Reverse ageisim

Editor, The Gauntlet

Re: “Ageism in the workplace,” Feb. 7, 2005,

I appreciated the article “Ageism in the workplace” by Emily Senger.

Her points are well taken regarding inappropriate remarks to younger people in the workplace. Negative and sarcastic comments do nothing to enhance good collaboration between the generations. Baby-boomers benefit when we take the time to respect our youthful coworkers. However, sometimes, depending on many factors, too many to state, people say the damnedest things. I have put my foot in my mouth, so to speak, many times, not exclusive to when I was in my forties or when I worked in the workplace. So we’re human, we sometimes do and say stupid things.

I wonder if I will be the brunt of jokes and rude comments in Fall of 2005 when I enter into the Faculty of Humanities. Will I experience a reverse ageism, in my 46th year of life? My insecurities are plaguing my mind, voices from the youthful past haunt me “Oh, what a loser.” “She’s too old to hang out with,” “Gee where do you shop, Tan Jay?” “Do you work in the library?” “Oh that sucks, look at her hairdo.” This fall I hope my self-esteem will be up to any reverse ageism that may come my way or better said any negative and sarcastic influences.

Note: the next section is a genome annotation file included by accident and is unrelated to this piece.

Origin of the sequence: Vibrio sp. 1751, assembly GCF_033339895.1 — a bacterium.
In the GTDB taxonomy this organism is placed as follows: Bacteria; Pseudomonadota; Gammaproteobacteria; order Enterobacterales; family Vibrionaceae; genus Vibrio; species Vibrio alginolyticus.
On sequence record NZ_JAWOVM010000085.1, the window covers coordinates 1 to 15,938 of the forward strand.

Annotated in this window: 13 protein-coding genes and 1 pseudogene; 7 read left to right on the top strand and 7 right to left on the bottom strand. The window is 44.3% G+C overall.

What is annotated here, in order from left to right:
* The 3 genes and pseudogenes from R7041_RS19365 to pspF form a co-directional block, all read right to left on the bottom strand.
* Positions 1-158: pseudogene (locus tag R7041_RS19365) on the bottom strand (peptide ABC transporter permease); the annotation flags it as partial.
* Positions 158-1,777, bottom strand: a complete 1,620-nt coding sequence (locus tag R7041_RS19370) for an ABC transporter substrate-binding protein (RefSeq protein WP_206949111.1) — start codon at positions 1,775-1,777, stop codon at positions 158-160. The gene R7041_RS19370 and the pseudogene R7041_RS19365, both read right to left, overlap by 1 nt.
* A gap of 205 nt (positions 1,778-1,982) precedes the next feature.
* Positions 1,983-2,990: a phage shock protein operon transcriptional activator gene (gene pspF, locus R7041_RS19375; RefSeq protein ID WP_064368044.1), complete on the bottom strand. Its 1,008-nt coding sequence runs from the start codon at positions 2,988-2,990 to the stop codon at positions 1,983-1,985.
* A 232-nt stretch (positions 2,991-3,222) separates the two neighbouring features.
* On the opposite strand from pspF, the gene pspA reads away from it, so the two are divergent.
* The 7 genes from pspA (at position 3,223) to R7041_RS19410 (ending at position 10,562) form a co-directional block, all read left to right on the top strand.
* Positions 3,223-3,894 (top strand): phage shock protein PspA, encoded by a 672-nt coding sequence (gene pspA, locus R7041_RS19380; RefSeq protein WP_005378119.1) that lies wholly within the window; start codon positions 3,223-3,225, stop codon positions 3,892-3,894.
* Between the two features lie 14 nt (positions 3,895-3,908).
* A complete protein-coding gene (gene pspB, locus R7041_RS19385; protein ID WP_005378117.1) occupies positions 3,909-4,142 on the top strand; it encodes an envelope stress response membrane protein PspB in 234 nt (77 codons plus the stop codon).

As Emily put it, “Youth should be seen as an asset, not as a factor used to explain inadequacies or to draw attention to in an inappropriate manner.” As I would like to rephrase/plagiarize, “All people should be seen as an asset, not as a factor used to explain inadequacies or to draw attention to in an inappropriate manner.” I look forward to braving it at university this fall. Hopefully some will find my middle age influence somewhat intriguing.

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